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Condition_Lab is a Design Research Laboratory based within the School of Architecture at CUHK. Established in 2018, our primary focus is to improve people’s lives through design.

The Lab’s research resolves around designing socially responsible architectural prototypes. By working hand-in-hand with local partners on real sites, our aim is to develop projects that foster a better sense of community. The prototype acts as a vessel to generate new knowledge about how people inhabit their environment.

Our philosophy revolves around the paradox embedded into the word “condition”, as a noun it refers to a context, a circumstance, or a situation, while as a verb it implies change - to condition something based on an original state.




Condition_Lab © 2020 School of Architecture,
The Chinese University of Hong Kong
 



Condition_Lab is a Design Research Laboratory based within the School of Architecture at CUHK. Established in 2018, our primary focus is to improve people’s lives through design.

The Lab’s research resolves around designing socially responsible architectural prototypes. By working hand-in-hand with local partners on real sites, our aim is to develop projects that foster a better sense of community. The prototype acts as a vessel to generate new knowledge about how people inhabit their environment.




Glances of Perplexity
Hong Kong, 2019
Being Hong Kong
Glances of Perplexity:
A Short Walking Manual to Hong Kong’s Hidden Conditions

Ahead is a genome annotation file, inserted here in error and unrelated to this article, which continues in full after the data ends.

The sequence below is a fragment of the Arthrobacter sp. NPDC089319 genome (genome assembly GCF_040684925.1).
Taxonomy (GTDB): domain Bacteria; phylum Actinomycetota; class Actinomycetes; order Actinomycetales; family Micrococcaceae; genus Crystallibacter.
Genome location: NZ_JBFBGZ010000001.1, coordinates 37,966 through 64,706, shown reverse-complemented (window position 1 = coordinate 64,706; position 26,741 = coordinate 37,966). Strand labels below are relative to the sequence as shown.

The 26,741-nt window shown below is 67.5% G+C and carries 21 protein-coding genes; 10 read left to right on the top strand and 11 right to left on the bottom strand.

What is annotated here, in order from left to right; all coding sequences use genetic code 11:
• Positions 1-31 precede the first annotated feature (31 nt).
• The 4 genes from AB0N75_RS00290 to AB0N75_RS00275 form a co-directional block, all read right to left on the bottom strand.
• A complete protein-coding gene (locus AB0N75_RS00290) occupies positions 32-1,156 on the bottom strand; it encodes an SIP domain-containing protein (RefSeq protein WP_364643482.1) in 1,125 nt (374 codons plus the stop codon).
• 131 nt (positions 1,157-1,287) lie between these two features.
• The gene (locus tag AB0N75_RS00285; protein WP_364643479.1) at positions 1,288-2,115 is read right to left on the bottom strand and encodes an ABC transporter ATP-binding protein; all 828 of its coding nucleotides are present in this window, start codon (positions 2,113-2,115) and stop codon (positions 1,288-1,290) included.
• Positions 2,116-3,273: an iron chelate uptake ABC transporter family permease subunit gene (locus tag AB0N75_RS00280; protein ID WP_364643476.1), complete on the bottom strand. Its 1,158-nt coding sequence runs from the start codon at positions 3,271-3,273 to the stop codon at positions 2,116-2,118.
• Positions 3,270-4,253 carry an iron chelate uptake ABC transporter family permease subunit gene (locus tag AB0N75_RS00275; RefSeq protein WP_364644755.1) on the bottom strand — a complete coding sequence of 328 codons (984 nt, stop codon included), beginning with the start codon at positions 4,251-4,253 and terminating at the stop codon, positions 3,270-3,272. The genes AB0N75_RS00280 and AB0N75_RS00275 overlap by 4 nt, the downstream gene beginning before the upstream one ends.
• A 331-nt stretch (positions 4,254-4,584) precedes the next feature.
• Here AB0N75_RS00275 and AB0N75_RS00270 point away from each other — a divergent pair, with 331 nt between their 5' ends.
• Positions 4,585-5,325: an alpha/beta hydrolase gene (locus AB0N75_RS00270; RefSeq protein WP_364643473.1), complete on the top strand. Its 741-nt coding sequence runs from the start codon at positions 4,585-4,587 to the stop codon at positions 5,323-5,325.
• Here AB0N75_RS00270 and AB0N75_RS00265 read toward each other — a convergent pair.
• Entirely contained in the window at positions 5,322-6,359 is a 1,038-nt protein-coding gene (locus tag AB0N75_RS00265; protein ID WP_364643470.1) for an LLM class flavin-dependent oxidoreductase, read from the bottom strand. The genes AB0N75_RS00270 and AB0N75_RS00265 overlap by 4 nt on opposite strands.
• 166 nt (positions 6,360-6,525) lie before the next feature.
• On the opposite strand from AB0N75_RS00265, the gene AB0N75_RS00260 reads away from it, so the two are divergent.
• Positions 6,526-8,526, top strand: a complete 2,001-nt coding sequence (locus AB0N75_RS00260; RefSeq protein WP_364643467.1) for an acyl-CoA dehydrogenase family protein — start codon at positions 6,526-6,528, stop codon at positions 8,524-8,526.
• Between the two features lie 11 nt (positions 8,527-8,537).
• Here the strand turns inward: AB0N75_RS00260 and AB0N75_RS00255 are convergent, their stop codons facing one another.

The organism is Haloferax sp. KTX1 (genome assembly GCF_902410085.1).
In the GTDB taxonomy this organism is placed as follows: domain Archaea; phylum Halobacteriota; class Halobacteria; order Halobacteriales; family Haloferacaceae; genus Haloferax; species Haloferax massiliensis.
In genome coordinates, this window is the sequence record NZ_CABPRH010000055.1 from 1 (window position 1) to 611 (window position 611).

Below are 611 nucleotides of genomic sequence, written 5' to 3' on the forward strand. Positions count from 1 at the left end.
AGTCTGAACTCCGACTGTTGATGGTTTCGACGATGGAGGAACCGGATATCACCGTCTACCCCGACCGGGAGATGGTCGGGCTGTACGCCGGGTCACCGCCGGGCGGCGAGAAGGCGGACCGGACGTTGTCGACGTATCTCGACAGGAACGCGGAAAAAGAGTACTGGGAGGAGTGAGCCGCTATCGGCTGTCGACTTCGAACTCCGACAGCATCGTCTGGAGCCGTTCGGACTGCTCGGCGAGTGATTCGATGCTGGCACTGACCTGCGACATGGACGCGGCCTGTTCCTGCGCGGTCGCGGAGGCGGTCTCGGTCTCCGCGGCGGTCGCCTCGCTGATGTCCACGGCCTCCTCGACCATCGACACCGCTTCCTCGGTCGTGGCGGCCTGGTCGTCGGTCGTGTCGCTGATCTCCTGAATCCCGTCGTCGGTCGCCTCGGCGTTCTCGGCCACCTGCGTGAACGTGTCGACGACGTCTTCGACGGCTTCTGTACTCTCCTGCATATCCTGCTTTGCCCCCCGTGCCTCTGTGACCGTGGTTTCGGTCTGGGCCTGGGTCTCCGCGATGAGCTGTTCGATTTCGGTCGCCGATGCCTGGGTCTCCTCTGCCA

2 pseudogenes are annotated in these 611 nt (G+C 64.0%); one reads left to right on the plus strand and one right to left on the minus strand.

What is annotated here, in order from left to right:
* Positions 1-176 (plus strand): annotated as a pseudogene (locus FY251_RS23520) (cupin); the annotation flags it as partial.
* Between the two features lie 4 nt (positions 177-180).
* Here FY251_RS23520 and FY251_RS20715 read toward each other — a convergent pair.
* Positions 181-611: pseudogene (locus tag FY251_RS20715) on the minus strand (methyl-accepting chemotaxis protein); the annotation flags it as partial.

WAYS OF SEEING
John Berger (1926-2018) the late artist, critic, poet and radical British thinker wrote profusely about how we as humans look at things.  Through looking we comprehend, “Seeing comes before words. The child looks and recognizes before it can speak” is the opening sentence of his 1972 book titled “Way of Seeing” where Berger outlines in 7 essays, the process of seeing: to paraphrase Berger, the way we see is affected by what we know and what we believe.  The five walks here presented in this short article, taken through the island of Hong Kong, are an attempt to capture why and how this city stimulates our imagination, through the act of wondering we learn to appreciate the other, and I would argue the “real”, city that is ingrained with fascinating hidden narratives.

INVISBLE URBAN BACKROUND
When you live in a city, the quotidian tends to become invisible, we become unable to focus on the mundane experiences that make up our everyday life.  The reasons are multiple, from being distracted by our phones to straightforward absent mindedness, however as a result we become immune to perceiving Hong Kong’s unique “background”[1] atmosphere.  This “other” city, a parallel Hong Kong embedded with local stories and collective rituals, requires a different state of mind to be noticed: a slower, open and more flexible mindset that challenges assumed preconceptions and allows the “here and now” reality to take over.  Once this way of looking has been enabled, Hong Kong transforms into a city of infinite wonders, the antidote to the banality of the generic city.

I have always been fascinated how architects have been inept, compared to film directors, to work with Hong Kong’s background.  From a cinematic standpoint, Hong Kong’s background (there are no real architectural icons) serves to generate a context of dynamic intensity, think of recent films such as “Ghost in the Shell” (2017) or Wong Kar-wai’s 1994 classic “Chungking Express”.



Editorial Team
Prof. Peter W. Ferretto
LAM Man Yan Milly
LIU Ziwei Paula 

Publication Info. 
Being Media Ltd.
https://beinghongkong.com/003-ReSee



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